Nearly 1% of the population is celiac, i.e. they suffer from intolerance to gluten, a protein found in wheat, barley, rye and oats. The problem obliges sufferers to follow a diet based on natural foodstuffs such as legumes, meat, fish, eggs, vegetables, fruit and rice.
Gluten, in sufferers, produces atrophy of the villi of the intestinal lining, and thus there is insufficient absorption of nutrients. Moreover celiac disease is a pathology that has no known cure, specialists pointing out it can be controlled following a specific diet.
Many research projects have been carried out worldwide on this pathology. Two of these, undertaken at the Cruces hospital in Bilbao, have received awards from the European Society of Gastroenterology, Hepatology and Nutrition at its second World Congress held recently in Paris. The award-winners are the young researchers Lourdes Ortiz and Ainhoa Martín-Pagola.
A study demonstrates that p38 protein regulates the formation of new blood vessels
17.07.2019 | Institute for Research in Biomedicine (IRB Barcelona)
For bacteria, the neighbors co-determine which cell dies first: The physiology of survival
17.07.2019 | Technische Universität München
Scientists at the University Würzburg and University Hospital of Würzburg found that megakaryocytes act as “bouncers” and thus modulate bone marrow niche properties and cell migration dynamics. The study was published in July in the Journal “Haematologica”.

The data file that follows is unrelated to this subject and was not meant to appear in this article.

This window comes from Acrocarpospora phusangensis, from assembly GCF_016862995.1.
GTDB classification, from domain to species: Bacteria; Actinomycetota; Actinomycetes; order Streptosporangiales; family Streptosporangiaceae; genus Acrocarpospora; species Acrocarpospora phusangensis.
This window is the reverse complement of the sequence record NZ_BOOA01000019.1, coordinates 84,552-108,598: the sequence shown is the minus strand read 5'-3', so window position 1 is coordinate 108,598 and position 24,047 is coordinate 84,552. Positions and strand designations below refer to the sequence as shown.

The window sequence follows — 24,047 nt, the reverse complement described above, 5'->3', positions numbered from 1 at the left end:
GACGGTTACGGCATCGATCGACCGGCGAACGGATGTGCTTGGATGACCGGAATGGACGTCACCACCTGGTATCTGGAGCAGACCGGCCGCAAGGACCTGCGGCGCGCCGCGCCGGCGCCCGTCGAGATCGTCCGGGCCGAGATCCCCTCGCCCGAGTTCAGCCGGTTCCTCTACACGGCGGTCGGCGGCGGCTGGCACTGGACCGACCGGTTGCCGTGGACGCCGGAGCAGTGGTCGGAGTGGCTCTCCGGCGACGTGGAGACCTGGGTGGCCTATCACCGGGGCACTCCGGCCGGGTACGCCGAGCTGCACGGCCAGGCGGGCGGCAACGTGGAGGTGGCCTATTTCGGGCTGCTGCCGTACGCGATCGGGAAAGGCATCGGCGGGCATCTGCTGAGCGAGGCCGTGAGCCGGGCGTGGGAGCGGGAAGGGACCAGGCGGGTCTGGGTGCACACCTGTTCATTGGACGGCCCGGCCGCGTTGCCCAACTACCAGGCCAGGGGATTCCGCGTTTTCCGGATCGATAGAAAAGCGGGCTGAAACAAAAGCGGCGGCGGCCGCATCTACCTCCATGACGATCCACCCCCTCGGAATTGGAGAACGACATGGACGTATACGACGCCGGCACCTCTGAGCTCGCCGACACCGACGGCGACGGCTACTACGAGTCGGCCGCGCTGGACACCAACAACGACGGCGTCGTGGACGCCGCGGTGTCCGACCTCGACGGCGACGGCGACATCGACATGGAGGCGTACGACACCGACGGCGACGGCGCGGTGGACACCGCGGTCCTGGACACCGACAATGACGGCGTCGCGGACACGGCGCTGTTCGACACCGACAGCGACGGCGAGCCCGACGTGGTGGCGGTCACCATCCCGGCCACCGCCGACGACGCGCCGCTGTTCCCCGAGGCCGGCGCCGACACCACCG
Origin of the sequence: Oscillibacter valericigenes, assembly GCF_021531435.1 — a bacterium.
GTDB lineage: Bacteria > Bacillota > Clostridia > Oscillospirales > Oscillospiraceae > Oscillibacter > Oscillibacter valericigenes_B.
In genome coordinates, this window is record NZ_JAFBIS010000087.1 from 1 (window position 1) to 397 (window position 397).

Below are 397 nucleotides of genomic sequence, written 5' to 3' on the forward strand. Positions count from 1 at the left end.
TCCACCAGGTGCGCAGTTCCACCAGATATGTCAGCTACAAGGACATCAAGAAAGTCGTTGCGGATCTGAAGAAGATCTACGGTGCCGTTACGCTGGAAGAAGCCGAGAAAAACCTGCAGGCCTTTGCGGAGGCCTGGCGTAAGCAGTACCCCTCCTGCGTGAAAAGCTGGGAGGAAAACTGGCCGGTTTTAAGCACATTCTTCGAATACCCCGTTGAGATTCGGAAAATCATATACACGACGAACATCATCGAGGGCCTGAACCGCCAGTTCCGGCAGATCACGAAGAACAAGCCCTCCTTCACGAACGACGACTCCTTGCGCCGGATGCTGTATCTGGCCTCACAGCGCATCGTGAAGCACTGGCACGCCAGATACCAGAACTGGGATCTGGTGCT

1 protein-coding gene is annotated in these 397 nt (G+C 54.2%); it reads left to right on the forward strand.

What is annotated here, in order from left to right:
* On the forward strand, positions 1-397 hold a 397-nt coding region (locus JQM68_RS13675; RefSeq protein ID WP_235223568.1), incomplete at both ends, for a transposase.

Hematopoiesis is the process of forming blood cells, which occurs predominantly in the bone marrow. The bone marrow produces all types of blood cells: red...
For some phenomena in quantum many-body physics several competing theories exist. But which of them describes a quantum phenomenon best? A team of researchers from the Technical University of Munich (TUM) and Harvard University in the United States has now successfully deployed artificial neural networks for image analysis of quantum systems.
Is that a dog or a cat? Such a classification is a prime example of machine learning: artificial neural networks can be trained to analyze images by looking...
An international research group led by scientists from the University of Bayreuth has produced a previously unknown material: Rhenium nitride pernitride. Thanks to combining properties that were previously considered incompatible, it looks set to become highly attractive for technological applications. Indeed, it is a super-hard metallic conductor that can withstand extremely high pressures like a diamond. A process now developed in Bayreuth opens up the possibility of producing rhenium nitride pernitride and other technologically interesting materials in sufficiently large quantity for their properties characterisation. The new findings are presented in "Nature Communications".
The possibility of finding a compound that was metallically conductive, super-hard, and ultra-incompressible was long considered unlikely in science. It was...
An interdisciplinary research team at the Technical University of Munich (TUM) has built platinum nanoparticles for catalysis in fuel cells: The new size-optimized catalysts are twice as good as the best process commercially available today.
Fuel cells may well replace batteries as the power source for electric cars. They consume hydrogen, a gas which could be produced for example using surplus...
The fly agaric with its red hat is perhaps the most evocative of the diverse and variously colored mushroom species. Hitherto, the purpose of these colors was...
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